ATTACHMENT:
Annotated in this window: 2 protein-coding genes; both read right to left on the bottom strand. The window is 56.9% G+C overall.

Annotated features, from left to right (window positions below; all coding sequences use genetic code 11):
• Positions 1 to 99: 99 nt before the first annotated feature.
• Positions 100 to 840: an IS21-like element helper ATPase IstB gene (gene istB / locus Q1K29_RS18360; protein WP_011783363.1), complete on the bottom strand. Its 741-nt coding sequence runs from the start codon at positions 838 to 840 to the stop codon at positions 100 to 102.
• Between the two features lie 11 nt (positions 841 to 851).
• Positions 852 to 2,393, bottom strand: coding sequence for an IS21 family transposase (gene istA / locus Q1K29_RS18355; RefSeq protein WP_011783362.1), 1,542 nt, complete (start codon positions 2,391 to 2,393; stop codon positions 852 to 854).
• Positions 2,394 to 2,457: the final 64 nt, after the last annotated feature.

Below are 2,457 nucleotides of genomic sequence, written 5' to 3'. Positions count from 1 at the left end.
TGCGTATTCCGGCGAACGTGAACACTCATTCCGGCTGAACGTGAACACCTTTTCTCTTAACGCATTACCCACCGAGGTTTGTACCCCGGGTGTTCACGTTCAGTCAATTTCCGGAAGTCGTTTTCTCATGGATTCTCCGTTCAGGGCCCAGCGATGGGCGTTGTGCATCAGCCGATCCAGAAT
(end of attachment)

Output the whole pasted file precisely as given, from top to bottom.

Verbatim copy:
Annotated in this window: 2 protein-coding genes; both read right to left on the bottom strand. The window is 56.9% G+C overall.

Annotated features, from left to right (window positions below; all coding sequences use genetic code 11):
• Positions 1 to 99: 99 nt before the first annotated feature.
• Positions 100 to 840: an IS21-like element helper ATPase IstB gene (gene istB / locus Q1K29_RS18360; protein WP_011783363.1), complete on the bottom strand. Its 741-nt coding sequence runs from the start codon at positions 838 to 840 to the stop codon at positions 100 to 102.
• Between the two features lie 11 nt (positions 841 to 851).
• Positions 852 to 2,393, bottom strand: coding sequence for an IS21 family transposase (gene istA / locus Q1K29_RS18355; RefSeq protein WP_011783362.1), 1,542 nt, complete (start codon positions 2,391 to 2,393; stop codon positions 852 to 854).
• Positions 2,394 to 2,457: the final 64 nt, after the last annotated feature.

Below are 2,457 nucleotides of genomic sequence, written 5' to 3'. Positions count from 1 at the left end.
TGCGTATTCCGGCGAACGTGAACACTCATTCCGGCTGAACGTGAACACCTTTTCTCTTAACGCATTACCCACCGAGGTTTGTACCCCGGGTGTTCACGTTCAGTCAATTTCCGGAAGTCGTTTTCTCATGGATTCTCCGTTCAGGGCCCAGCGATGGGCGTTGTGCATCAGCCGATCCAGAAT